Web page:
When our Lord and Master Jesus Christ said, “Repent” [Matt. 4:17], he willed the entire life of believers to be one of repentance.
-Martin Luther, the 95 Theses
Among the many important letters Martin Luther wrote in his storied career, the one he wrote in protest of the sale of indulgences to Albrecht, Archbishop of Mainz, on October 31, 1517 might have been the most important. The letter itself isn’t the important part, but enclosed within it was a copy of his “Disputation of Martin Luther on the Power and Efficacy of Indulgences,” which came to be known as The 95 Theses. Now, scholars debate whether or not Luther actually took up a mallet to nail the theses up on Wittenburg’s Castle Church on that same day. Also up for debate is whether or not Luther actually intended to accomplish anything more than invite a scholarly debate between solid, Catholic theologians on an issue of importance. What is not up for debate is the colossal significance these theses had in instigating a theological and socio-political revolution that ripped open Europe, changing the face of Western, indeed global, Christianity to this day: the Protestant Reformation.
This is what Protestant churches celebrate on Reformation Day. Now, to be clear, we don’t mainly celebrate the politics, although a few good (and many bad) things followed. We certainly don’t sing about the tearing of the visible unity of the church. We don’t rejoice in the centuries of acrimonious disputes that followed. No, in fact, many of these are things we lament–at least we ought to.
What we celebrate is the recovery of an essential insight into the Gospel: the good news that Jesus’ reign and rule are freely available to all, without regard to their present ‘righteousness’, or meritorious works; that we are saved by the grace and good will of our heavenly Father through the work of Jesus Christ; that we are justified, declared righteous because by faith we are united with the Righteous One, King Jesus. As it was later summarized in the 5 Solas: we are saved by grace alone, through faith alone, in Christ alone, according to the Scriptures alone, for God’s glory alone.
Celebrate by Repenting
Unfortunately many of us don’t know how to celebrate this Gospel properly. We sing, we praise, we write blogs about Martin Luther and the message of justification by faith, and in general have some nice, warm thoughts about the whole affair. Now this great news is certainly worth singing about; it’s definitely worth a blog or two. For these truths, unfortunately clouded over and muddied up however temporarily in the dominant, late-medieval theology of the day, to be regained and preached loudly and clearly for all to hear is a glorious thing.
Still, if we want to celebrate Reformation Day properly, there is only one truly appropriate response: repentance. See, surprisingly enough for many Protestants, Martin Luther never mentioned the phrase “justification by faith” in the 95 theses. Not by name at least. He certainly spoke of grace and the nature of forgiveness, issues connected to it, but the subject he opened up with was the nature of repentance.
For centuries Jerome’s mistranslation of Matthew 3:2 as “Do penance” instead of “repent”(as well as some other doctrinal developments) had led to a misunderstanding of Jesus’ call to respond to the Kingdom of God. The Greek term metanoia means a deep, internal change of mind–a reconsidering of one’s course of action in light of new realities. Luther saw that when Jesus called for people to repent, he wasn’t calling for a simple change of external actions, or for meritorious acts of penance, and certainly not for people to buy themselves some grace through indulgences. He was calling people to recognize the arrival of God’s reign and rule by turning and submitting themselves to it; it was an invitation to consciously live in the new reality of God’s kingdom made available by grace through Jesus.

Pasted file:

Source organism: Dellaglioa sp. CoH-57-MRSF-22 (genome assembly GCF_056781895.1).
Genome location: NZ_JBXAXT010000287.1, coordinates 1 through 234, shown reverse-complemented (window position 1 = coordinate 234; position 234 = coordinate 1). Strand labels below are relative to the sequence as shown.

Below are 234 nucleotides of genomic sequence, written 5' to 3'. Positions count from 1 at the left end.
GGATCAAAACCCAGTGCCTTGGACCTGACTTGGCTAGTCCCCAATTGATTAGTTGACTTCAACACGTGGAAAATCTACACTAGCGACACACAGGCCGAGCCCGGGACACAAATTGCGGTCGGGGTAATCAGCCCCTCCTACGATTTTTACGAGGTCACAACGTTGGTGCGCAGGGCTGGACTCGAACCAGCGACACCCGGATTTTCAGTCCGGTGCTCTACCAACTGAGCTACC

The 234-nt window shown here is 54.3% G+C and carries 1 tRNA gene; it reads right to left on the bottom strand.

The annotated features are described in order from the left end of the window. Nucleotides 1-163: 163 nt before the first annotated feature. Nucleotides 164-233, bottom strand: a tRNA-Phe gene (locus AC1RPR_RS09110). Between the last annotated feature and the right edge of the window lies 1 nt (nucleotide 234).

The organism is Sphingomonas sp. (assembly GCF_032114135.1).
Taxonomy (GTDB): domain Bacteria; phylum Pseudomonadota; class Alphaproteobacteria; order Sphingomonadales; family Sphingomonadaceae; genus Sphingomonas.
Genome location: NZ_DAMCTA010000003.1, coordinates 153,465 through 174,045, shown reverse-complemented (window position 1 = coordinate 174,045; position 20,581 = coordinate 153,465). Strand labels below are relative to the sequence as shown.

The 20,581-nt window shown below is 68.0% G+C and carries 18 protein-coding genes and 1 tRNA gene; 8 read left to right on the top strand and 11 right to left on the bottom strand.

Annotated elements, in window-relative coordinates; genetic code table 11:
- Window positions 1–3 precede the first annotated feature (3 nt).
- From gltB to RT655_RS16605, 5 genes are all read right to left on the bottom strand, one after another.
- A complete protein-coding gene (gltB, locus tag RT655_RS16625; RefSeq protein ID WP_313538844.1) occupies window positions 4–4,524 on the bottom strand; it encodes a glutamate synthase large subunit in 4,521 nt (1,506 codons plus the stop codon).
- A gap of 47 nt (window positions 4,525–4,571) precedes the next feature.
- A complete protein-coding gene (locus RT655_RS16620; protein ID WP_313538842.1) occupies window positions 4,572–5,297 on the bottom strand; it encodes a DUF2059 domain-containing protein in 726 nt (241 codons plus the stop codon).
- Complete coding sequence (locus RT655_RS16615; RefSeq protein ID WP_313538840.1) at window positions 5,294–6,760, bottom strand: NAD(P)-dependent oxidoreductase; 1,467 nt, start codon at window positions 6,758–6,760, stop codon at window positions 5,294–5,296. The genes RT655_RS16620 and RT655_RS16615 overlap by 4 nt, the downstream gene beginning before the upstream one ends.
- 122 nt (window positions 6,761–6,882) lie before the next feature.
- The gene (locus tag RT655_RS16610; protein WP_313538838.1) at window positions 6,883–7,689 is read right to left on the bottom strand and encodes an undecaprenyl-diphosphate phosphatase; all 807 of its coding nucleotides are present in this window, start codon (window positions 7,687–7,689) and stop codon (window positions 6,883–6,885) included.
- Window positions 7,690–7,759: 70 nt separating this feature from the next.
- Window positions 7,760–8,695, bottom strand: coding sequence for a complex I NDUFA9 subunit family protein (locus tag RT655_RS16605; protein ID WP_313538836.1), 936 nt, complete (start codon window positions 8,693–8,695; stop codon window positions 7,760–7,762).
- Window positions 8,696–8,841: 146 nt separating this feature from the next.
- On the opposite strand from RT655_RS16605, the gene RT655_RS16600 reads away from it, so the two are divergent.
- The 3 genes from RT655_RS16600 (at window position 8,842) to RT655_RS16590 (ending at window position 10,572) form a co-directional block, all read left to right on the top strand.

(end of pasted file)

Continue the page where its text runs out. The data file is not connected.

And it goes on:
The Reformation was, in many ways, an attempt at this kind of repentance not only in the life of the individual Christian, but in the life of the Church as a whole. For those of us claiming the mantle of ‘Protestant’ there can be no question whether the whole of our lives need be one long process of reconsidering everything in light of the Gospel. Repentance is not simply a one-time act but a life-long task. Sin is too deep and Jesus is too good for us to think we ever have it handled–there will always be some sin our heart needs to release and some gift of God’s grace to embrace. God’s liberating reign in Christ is something we’re called to dive into daily.
So, this Reformation Day celebrate the Gospel by repenting–call to mind the goodness of God, the new reality made available in Christ, and live in light of that. Can’t think of anything? Here’s a starter list:
- Pride – Consider God’s glorious humility in Christ and get over yourself–discover the joy of self-forgetfulness. In fact, try to practice humility by serving someone else without being able to take credit for it.
- Lust – Look to God’s beauty in Christ and realize He’s the summit of true desire.
- Gluttony – Take hold of God’s feast provided in the body and blood of Christ and pass the plate to those in need.
- Greed – Observe of God’s riches, his generosity in Christ and remember that God provides all we could ever want. Give generously to those who do not have.
- Sloth – See God’s active drawing near in Christ and respond–act–turn to him. Begin (or re-engage) in the spiritual disciplines that draw you to Christ.
- Wrath – Remember God’s putting away his own righteous wrath toward you in Christ and put away your own unrighteous rage towards others. Instead, be gracious in word and deed towards those around you–especially the aggravating ones.
- Envy – Recognize God’s gifts toward you in Christ and be grateful for what you have, not bitter what your neighbor has instead.
These ought to keep you busy for a while. Now, start celebrating!
Soli Deo Gloria